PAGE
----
It is easy to see that children who live in distressed communities face tougher odds. But what we haven’t been able to prove before is whether those underprivileged neighborhoods attract families who would face challenges anywhere, or whether it is something about the places themselves that negatively affects the kids.
A new study from Harvard University (Chetty and Hendren 2015) has added very strong new evidence to support the conclusion that the places themselves matter. Economists studied children who moved from “worse” to “better” neighborhoods and found that kids who grew up in better neighborhoods earned more as adults when compared to kids who didn’t move or who moved to a worse neighborhood. And the effect grew over time. The younger kids were when they moved, the greater the gains. Similarly, the researchers found that younger siblings in families that moved experienced better economic outcomes relative to their older brothers and sisters who spent less time in the better neighborhood before entering adulthood. This research suggests that housing policies encouraging greater economic integration will lead to better economic outcomes for lower-income children.
Concentrated poverty was clearly an outcome of the housing policies of the mid-twentieth century. But by the end of the century, many housing programs explicitly began seeking to create more mixed-income communities. A range of mixed-income housing programs and policies have been studied widely, and while the results are sometimes contradictory, the evidence paints a fairly consistent picture of both the potential and the limitations of mixed-income housing.
On the positive side, lower-income residents appear to benefit socially and economically from mixed-income communities. In a series of carefully designed experiments, inner-city public housing residents were offered housing vouchers that would enable them to rent market-rate apartments for no more than they had been paying in public housing. Families that moved to neighborhoods with low poverty levels saw physical and mental health improvements and increased self-esteem and motivation. The studies also showed that those who moved to higher-income areas were more likely to be employed, although their wages were no higher than those of residents who relocated in low-income neighborhoods (Levy, McDade, and Dumlao 2011).
Many policy makers pursued mixed-income housing policies in the hope that social interactions between lower-income and higher-income residents would lead to better access to jobs or other resources for lower-income residents. The research clearly suggests that these hopes are not realistic. Explaining her opposition to “poor doors,” Manhattan Borough President Gale Brewer described her aspirations for inclusionary housing to The Wall Street Journal: “I’m hoping that as time goes on, people will share play dates, and I hope that they’ll do BBQs together” (Kusisto 2014).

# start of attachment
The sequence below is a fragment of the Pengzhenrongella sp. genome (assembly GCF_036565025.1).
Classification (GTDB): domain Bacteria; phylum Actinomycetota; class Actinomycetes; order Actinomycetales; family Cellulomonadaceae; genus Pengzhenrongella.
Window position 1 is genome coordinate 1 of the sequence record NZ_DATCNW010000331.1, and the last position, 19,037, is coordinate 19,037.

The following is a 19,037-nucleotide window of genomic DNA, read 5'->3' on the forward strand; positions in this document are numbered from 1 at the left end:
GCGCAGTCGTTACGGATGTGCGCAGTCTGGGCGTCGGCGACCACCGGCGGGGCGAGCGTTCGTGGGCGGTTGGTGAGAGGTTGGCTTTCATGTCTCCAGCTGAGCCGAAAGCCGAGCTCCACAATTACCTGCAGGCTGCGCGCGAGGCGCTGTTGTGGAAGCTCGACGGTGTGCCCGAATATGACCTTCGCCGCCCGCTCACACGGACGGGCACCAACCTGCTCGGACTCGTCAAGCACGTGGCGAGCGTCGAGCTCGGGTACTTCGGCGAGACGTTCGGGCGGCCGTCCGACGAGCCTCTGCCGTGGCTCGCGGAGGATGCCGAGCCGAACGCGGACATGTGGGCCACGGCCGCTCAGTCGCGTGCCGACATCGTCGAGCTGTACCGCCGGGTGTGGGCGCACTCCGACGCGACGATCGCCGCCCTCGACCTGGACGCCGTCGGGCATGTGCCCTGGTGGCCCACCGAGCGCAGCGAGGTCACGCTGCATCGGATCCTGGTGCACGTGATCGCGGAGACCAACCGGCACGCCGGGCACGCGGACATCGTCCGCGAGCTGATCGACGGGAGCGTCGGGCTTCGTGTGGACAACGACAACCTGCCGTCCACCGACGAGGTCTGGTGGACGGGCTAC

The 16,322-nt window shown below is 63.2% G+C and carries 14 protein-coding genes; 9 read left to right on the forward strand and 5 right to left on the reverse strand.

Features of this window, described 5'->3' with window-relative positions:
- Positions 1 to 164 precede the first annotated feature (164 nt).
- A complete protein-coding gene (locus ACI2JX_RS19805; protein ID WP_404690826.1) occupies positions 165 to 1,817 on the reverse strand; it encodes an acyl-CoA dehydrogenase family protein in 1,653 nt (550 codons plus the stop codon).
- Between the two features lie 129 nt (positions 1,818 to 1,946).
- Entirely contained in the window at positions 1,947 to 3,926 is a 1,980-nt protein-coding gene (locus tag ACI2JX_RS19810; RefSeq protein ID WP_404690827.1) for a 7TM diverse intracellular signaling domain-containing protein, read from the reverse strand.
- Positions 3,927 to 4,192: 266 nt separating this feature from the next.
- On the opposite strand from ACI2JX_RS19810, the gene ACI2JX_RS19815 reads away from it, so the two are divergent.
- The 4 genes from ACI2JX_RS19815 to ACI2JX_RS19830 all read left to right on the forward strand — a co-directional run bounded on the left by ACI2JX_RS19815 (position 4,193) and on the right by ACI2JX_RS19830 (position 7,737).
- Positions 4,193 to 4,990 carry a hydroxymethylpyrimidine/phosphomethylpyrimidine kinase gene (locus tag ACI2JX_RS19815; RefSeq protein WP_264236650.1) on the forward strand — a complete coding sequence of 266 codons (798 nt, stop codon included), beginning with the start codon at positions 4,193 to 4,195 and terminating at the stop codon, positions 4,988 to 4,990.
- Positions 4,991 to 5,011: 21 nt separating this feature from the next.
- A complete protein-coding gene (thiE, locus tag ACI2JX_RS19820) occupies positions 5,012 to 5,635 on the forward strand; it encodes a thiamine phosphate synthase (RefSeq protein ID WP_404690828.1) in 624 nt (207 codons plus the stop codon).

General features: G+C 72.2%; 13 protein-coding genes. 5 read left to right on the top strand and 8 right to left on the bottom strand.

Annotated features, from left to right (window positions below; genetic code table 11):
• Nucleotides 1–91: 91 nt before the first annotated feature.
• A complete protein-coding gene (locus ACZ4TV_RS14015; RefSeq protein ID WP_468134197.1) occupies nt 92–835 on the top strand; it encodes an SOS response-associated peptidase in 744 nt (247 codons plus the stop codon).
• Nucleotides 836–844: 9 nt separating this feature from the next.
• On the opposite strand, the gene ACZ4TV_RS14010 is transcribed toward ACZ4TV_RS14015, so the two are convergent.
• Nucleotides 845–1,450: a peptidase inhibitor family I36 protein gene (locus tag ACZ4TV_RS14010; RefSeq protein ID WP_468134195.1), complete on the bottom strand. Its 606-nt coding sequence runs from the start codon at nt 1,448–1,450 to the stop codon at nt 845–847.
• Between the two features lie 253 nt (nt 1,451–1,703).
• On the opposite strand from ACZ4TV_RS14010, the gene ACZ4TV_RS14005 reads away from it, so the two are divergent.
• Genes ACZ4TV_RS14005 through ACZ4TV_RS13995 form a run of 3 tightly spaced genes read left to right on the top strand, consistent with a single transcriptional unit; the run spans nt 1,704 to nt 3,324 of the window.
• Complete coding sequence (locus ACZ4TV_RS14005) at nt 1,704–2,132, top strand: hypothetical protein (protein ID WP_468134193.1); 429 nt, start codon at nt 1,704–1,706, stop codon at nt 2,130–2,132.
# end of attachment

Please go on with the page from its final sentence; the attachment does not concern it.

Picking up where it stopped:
The Urban Institute reviewed dozens of studies of housing programs that promoted mixed-income communities and found little evidence of any meaningful social interaction between lower-income and higher-income neighbors in mixed-income developments. It also found no evidence that lower-income residents reliably benefitted from the employment connections or other “social capital” of their higher-income neighbors (Levy, McDade, and Dumlao 2011). Even among members of the same income and racial groups, this kind of social interaction among neighbors appears to be rarer than is often imagined.
Integration of lower-income residents into middle- and upper-income neighborhoods can be very valuable, but integration in the same building may offer few additional benefits.
Ensuring Access to Opportunity
This research result does not mean that on-site performance is not a key way to achieve the real benefits that economic integration does offer. Inclusionary housing programs with on-site performance requirements may be one of the very few successful strategies available for integrating lower-income housing into high-opportunity neighborhoods at all.
Recent research has shown just how hard it is to achieve economic integration through traditional affordable housing strategies. A 2012 New York University study found that the vast majority of subsidized affordable housing was located in neighborhoods with poor performing schools. The schools nearest to public housing projects had a median state test score ranking in the 19th percentile (81 percent of schools performed better). Low Income Housing Tax Credit projects did slightly better; their nearest schools ranked at the 30th percentile. But even families with portable housing choice vouchers ended up in locations where the nearest school had a median rank at the 26th percentile. For a variety of reasons, these families who should have been able to rent anywhere ended up in neighborhoods where 75 percent of kids qualified for free lunch at school (Ellen and Horn 2012). Decades after embracing “deconcentration of poverty” as a federal housing policy goal, most federal programs don’t appear to be achieving meaningful economic integration.
By contrast, the results of another 2012 study suggest that inclusionary housing programs have been more successful in achieving this goal. Heather Schwartz and her colleagues at the RAND Corporation mapped the locations of affordable units created by inclusionary policies in 11 cities. They found that the typical inclusionary unit was in a neighborhood where only 7 percent of the population lived in poverty (half the national average for all neighborhoods). Children in these inclusionary units were assigned to schools with state test score ranks in the 40th to 60th percentile and with lower-than-average numbers of students eligible for free lunches. Noting the stark contrast with other affordable housing programs, the authors concluded that “while [inclusionary housing] programs serve relatively more-advantaged families than other subsidized housing programs, the degree of access [inclusionary housing] provides to low-poverty neighborhoods is still remarkable” (Schwartz et al. 2012, p. 15).
Local policymakers have to struggle with how much importance to place on integrating lower-income households into higher-income neighborhoods. While we should be careful not to expect significant social mixing, the real economic and health benefits from living in higher-opportunity locations are sufficient to justify policies that promote integration. But for a variety of reasons, it is very difficult to build affordable housing in higher-opportunity neighborhoods. Inclusionary housing is one of the only housing strategies that effectively integrates lower-income households into higher-income, higher-opportunity locations.